Caren Hartley is an award-winning, London-based frame builder with a 10 year legacy hand making beautiful, high-end bikes. Friends since 2015, Quoc and Caren first met at her Peckham studio, later exhibiting alongside one another at Bespoked UK Handmade Bicycle Show in Bristol. The two have since connected on the parallel connections that riders establish with their bike and their shoes. An advocate of the Weekend shoe, Caren recently remarked: ‘Just as we hope our customers fall in love with their new Isen, I still have that new shoe thing where I catch myself looking at my QUOCs.’ In this feature, editor and brand ambassador Chris Hargreaves tells the story of his recent visit to Isen Workshop, reflecting on Caren's unique journey into bike building and the perfectionism that drives her craft.
Dressed casually and warmly welcoming, as the tea is brewing Caren takes me on a tour of the workshop with its pleasantly chaotic mix of boxed raw materials, hand tools and industrial machinery. Originally fabricating frames as Hartley Cycles, Isen was founded when Caren partnered with Matt McDonough of Talbot Frameworks—the pair subsequently carving out a reputation for beautifully built bikes in steel and titanium. Having previously studied at the Royal College of Art, clues to Caren’s background in fine metalwork can be found in the jewellery-making tools she uses to craft custom head badges that many of Isen’s customers add as a build option.
‘I was always making things as a child and I remember my parents being quite creative. Dad was a watchmaker and Mum would make costumes for us out of crêpe paper and cereal boxes. And then later, when I spent time in the metalwork department on my art foundation course, I became fascinated by the magic of soldering. It wasn't that I was necessarily interested in making jewellery but that's what you made out of metal.’ As her career progressed, Caren’s plans for creating larger-scale artworks were hampered by cuts in funding prompted by a worldwide financial crisis—a day-to-day existence of writing proposals which in most instances proved unsuccessful.
‘I knew I wanted a change but I was avoiding making any decisions by hanging out with my friend Jenni Gwiazdowski at the London Bike Kitchen. But after attending an event with her where I met a frame builder, I had this sudden realisation that it was a little like jewellery - basically big soldering - and I just needed to start making things that were bike shaped.’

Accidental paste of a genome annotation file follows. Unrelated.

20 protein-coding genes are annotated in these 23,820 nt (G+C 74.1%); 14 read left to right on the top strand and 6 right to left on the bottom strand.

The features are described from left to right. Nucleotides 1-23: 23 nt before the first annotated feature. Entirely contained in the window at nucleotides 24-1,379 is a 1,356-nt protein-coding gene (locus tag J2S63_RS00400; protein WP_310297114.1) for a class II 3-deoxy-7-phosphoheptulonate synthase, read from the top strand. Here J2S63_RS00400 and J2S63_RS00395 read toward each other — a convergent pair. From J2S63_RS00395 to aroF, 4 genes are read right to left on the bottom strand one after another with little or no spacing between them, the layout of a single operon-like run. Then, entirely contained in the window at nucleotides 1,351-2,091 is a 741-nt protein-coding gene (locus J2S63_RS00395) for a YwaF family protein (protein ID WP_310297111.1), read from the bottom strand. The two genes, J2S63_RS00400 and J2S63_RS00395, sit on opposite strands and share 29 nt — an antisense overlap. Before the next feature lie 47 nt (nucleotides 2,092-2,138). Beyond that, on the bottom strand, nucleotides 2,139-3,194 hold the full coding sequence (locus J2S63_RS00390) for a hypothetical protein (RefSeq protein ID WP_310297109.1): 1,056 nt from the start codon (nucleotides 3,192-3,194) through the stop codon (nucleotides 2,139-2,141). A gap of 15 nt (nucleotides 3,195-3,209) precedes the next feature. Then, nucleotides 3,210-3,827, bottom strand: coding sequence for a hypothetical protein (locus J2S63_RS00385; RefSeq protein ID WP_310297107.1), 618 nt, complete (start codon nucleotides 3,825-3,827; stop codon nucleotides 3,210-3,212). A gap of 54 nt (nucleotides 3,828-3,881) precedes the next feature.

With 15 years of experience building custom bikes between them, Matt now concentrates on fabrication with Caren focusing on paint—a completely in-house process that starts with a tube set and customer build sheet.
'When Matt and I first started Isen, our plan was to have a range of frame sizes available to be built up. In reality, everyone wants something a tiny bit different so we have models which are your jumping in point and then we can work on custom geometry and anything extra that’s required.'
As we leave the workshop’s fabrication bay with its familiar array of jigs, welding equipment and lathes, sitting on a table next to Caren’s paint booth is a piece of equipment that hints at this agile approach to design—a 3D printer they use to rapid prototype component test pieces in response to customer feedback and their own desire to balance form and function.
'It’s all about working with, rather than against a material’s intrinsic properties. That’s why we use carbon tubing for our integrated seat post and stainless steel if you want a really light, stiff road bike.'
Softly spoken and self-deprecating, when asked if she finds a sense of peace in the workshop, Caren suggests that hand fabricating metal feels comfortable and calming but paint brings its own intensity.
'I remember someone saying to me when I first started, that the difference between a good and bad painter is a good one knows how to fix all the mistakes. And paint is definitely more pressurised with the number of variables at play. But when a frame is finished and fully assembled, that's definitely the best bit. It takes such a long time to make a bike from the tubes in a box to the welding and paint. So there's a little bit of you that goes 'Yesss!' when it's finally ready for the customer.'
Acknowledging with a smile her own innate perfectionism, it’s clear that Caren’s attention to detail has found the perfect outlet in her brilliantly bold paint designs. And just as each and every Isen frame is handmade to order, the hours of care she invests in perfecting each paint scheme is understandable for such a bespoke product—a considered purchase for any prospective customer that, whilst not inexpensive, is surprisingly affordable compared to the current pricing of bikes from the larger manufacturers.
'People are regularly spending £7000 or more on standard-sized bikes nowadays. Ten years ago that would have seemed a lot but it's far more normalised now. And you can get a really, really nice custom bike for that money that's made to your exact specifications and will perform as well as the best carbon frames. It might weigh a few hundred grams more but it will still be lightweight and a joy to ride.'
As the London location of the Isen Workshop was perhaps unsurprisingly chosen for its commutability by bicycle, escaping the pressures of work sees Caren loading up her GOAT - think rugged, cross–country mountain bike - before heading off for a weekend camping trip.
'Manufacturing - and especially making things by hand - is a hard industry to be viable. So when I'm here at the workshop, it can get a little stressful but I do get to ride lovely bikes and that's really very nice.'